As for the hemorrhoids, pain pills are notoriously constipating. If he can cut down or eliminate them completely so much the better. Get him drinking more and include fiber in his diet. Polyethylene glycol (miralax) is a gentle stool softener, and the exercise will help as well.
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Thank you for the additional comments especially regarding the shower and meds. I was making that just something to maybe help him get motivated but I'll think of something else. All great advice!
Thank you!
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Personally, I think expecting an 83-year old man to shower daily is asking quite a bit (in thinking of my dad at that age). If I could get him to shower twice a week, I would have been happy, unless your dad is doing enough to really be sweating. Old people don't sweat as much as us youngsters. And their skin thins out and dries out too. So don't be surprised if he balks at that request.

The other thing I would do if I was you would be to get a complete list of your dad's medications to a pharmacist who specializes in geriatric pharmacy. Doctors usually are pretty uninformed about medication side effects and the interactions between multiple drugs, etc., particularly as they relate to geriatric patients. I have personal experience with that with my mom. You can do that without actually seeing the pharmacist. They will review the meds and look for interactions that might be affecting your dad's overall behavior and/or mood. Here's where you can find one of these folks (although this link isn't working right now for some reason): ascp/find-senior-care-pharmacist

It will be interesting to watch your mom's reaction to your dad. My mom needed to be needed, so just couldn't let him do for himself. So whatever strides I'd make with him, she'd immediately undo when it was just the two of them. So at that point, I realized it is what it is and that's their "script" and I wasn't going to be able to change it. After that, my life got much easier, LOL.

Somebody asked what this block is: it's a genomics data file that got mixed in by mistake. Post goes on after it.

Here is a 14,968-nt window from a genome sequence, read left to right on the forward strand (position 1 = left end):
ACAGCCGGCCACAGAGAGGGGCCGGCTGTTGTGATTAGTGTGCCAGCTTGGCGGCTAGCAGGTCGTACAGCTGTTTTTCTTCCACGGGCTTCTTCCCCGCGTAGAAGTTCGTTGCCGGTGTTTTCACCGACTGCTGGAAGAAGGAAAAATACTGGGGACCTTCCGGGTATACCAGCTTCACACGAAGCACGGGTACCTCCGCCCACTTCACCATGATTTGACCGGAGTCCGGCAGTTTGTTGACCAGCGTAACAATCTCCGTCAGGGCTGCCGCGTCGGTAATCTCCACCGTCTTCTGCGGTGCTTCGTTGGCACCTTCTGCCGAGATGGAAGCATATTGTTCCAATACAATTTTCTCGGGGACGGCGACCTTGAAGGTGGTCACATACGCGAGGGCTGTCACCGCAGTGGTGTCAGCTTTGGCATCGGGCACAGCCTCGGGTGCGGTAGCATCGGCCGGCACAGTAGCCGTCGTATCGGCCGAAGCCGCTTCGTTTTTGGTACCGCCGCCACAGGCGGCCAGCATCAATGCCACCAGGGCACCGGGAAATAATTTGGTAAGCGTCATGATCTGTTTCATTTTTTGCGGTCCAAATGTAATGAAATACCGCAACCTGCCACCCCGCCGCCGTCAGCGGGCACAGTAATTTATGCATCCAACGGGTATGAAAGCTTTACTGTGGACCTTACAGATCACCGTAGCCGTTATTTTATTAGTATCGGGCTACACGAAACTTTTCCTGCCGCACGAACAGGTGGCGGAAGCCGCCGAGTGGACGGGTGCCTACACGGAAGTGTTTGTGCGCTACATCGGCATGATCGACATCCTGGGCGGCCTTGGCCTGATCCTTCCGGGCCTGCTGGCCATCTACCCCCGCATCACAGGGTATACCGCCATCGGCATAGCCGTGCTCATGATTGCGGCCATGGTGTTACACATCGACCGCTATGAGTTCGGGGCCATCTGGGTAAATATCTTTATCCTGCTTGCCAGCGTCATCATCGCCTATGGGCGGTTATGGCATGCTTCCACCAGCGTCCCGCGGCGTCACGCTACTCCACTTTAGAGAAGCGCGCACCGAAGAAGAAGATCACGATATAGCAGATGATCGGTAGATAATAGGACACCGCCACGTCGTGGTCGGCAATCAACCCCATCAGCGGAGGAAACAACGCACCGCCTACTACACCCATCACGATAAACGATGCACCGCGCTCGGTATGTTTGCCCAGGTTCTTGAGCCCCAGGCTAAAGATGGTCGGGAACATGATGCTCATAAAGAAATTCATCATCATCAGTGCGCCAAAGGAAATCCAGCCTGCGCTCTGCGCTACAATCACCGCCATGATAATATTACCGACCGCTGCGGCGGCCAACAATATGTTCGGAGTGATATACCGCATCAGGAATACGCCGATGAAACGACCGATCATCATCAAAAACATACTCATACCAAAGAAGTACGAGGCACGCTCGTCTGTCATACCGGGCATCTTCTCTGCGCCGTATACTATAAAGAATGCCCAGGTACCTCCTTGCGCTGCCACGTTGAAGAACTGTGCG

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Thank you to both Blannie and geewiz for replying and giving great advice.
Blannie, you have described my mother and father's relationship for sure! I have a great relationship with both of them. I live in Los Angeles and they live in Florida so I just recently visited and though my mother has said everything is "fine," it is not. They are both on board with me coming to help. I was going to put my father on a schedule like you are suggesting, geewiz, so I am glad I am on the right track. The issue is that my father will agree to doing whatever you ask but then never follow through. I don't want to treat him like a toddler but that is how he is acting. For instance, my mother will say that he can't bring food into his room and he will say ok and then he does it and will spill but not say anything but someone else is left to clean it up. One of biggest issues is the medication that the doctors just keep giving him. He is 83 (my mother is 78) so I think the doctors just give him a pill and send him on his way. I want to see if I can sit in on a doctor appt or two or at least ask the doctor what he is prescribing and why because I don't trust that my father is telling the truth when it comes to the medication. He recently asked for Xanax which he does not need and the doctor just gave it to him. My mother gives him the medication because he will just keep taking pills if he feels the slight pain so we at least have control over that.